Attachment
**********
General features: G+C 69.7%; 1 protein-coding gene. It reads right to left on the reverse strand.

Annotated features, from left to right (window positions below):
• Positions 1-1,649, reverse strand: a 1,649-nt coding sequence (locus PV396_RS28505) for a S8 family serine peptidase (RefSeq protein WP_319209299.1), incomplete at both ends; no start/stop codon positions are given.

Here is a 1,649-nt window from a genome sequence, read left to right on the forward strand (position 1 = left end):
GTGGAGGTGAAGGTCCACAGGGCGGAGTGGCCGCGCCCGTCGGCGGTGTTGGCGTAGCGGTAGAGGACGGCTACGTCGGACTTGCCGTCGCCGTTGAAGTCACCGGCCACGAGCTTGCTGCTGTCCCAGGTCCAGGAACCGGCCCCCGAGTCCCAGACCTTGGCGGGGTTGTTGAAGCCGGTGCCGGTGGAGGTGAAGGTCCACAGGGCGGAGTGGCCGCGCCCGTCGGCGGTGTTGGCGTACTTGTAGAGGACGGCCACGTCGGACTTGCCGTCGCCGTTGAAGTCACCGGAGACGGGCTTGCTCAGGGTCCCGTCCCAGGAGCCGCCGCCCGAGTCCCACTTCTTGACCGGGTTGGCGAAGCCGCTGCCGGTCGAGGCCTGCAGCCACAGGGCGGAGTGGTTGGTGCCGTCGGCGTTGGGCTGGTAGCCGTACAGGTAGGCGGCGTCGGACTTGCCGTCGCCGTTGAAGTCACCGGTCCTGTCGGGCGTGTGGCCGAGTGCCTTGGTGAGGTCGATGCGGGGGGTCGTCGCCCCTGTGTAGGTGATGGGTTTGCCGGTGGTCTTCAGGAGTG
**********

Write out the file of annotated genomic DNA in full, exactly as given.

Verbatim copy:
General features: G+C 69.7%; 1 protein-coding gene. It reads right to left on the reverse strand.

Annotated features, from left to right (window positions below):
• Positions 1-1,649, reverse strand: a 1,649-nt coding sequence (locus PV396_RS28505) for a S8 family serine peptidase (RefSeq protein WP_319209299.1), incomplete at both ends; no start/stop codon positions are given.

Here is a 1,649-nt window from a genome sequence, read left to right on the forward strand (position 1 = left end):
GTGGAGGTGAAGGTCCACAGGGCGGAGTGGCCGCGCCCGTCGGCGGTGTTGGCGTAGCGGTAGAGGACGGCTACGTCGGACTTGCCGTCGCCGTTGAAGTCACCGGCCACGAGCTTGCTGCTGTCCCAGGTCCAGGAACCGGCCCCCGAGTCCCAGACCTTGGCGGGGTTGTTGAAGCCGGTGCCGGTGGAGGTGAAGGTCCACAGGGCGGAGTGGCCGCGCCCGTCGGCGGTGTTGGCGTACTTGTAGAGGACGGCCACGTCGGACTTGCCGTCGCCGTTGAAGTCACCGGAGACGGGCTTGCTCAGGGTCCCGTCCCAGGAGCCGCCGCCCGAGTCCCACTTCTTGACCGGGTTGGCGAAGCCGCTGCCGGTCGAGGCCTGCAGCCACAGGGCGGAGTGGTTGGTGCCGTCGGCGTTGGGCTGGTAGCCGTACAGGTAGGCGGCGTCGGACTTGCCGTCGCCGTTGAAGTCACCGGTCCTGTCGGGCGTGTGGCCGAGTGCCTTGGTGAGGTCGATGCGGGGGGTCGTCGCCCCTGTGTAGGTGATGGGTTTGCCGGTGGTCTTCAGGAGTG